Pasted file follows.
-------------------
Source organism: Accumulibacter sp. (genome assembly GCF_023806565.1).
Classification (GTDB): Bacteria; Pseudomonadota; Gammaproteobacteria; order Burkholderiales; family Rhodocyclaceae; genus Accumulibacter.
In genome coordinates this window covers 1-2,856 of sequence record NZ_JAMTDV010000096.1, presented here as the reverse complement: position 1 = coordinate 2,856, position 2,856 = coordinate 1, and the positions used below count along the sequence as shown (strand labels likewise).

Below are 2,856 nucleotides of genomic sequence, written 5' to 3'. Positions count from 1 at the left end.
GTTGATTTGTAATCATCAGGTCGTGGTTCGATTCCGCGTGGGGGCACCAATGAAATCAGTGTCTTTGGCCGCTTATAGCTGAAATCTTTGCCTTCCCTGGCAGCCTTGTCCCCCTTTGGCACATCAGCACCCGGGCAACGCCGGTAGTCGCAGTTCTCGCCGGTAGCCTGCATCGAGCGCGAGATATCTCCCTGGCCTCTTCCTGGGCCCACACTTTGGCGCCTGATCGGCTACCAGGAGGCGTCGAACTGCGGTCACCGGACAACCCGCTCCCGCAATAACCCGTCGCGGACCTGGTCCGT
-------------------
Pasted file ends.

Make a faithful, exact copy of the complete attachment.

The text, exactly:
Source organism: Accumulibacter sp. (genome assembly GCF_023806565.1).
Classification (GTDB): Bacteria; Pseudomonadota; Gammaproteobacteria; order Burkholderiales; family Rhodocyclaceae; genus Accumulibacter.
In genome coordinates this window covers 1-2,856 of sequence record NZ_JAMTDV010000096.1, presented here as the reverse complement: position 1 = coordinate 2,856, position 2,856 = coordinate 1, and the positions used below count along the sequence as shown (strand labels likewise).

Below are 2,856 nucleotides of genomic sequence, written 5' to 3'. Positions count from 1 at the left end.
GTTGATTTGTAATCATCAGGTCGTGGTTCGATTCCGCGTGGGGGCACCAATGAAATCAGTGTCTTTGGCCGCTTATAGCTGAAATCTTTGCCTTCCCTGGCAGCCTTGTCCCCCTTTGGCACATCAGCACCCGGGCAACGCCGGTAGTCGCAGTTCTCGCCGGTAGCCTGCATCGAGCGCGAGATATCTCCCTGGCCTCTTCCTGGGCCCACACTTTGGCGCCTGATCGGCTACCAGGAGGCGTCGAACTGCGGTCACCGGACAACCCGCTCCCGCAATAACCCGTCGCGGACCTGGTCCGT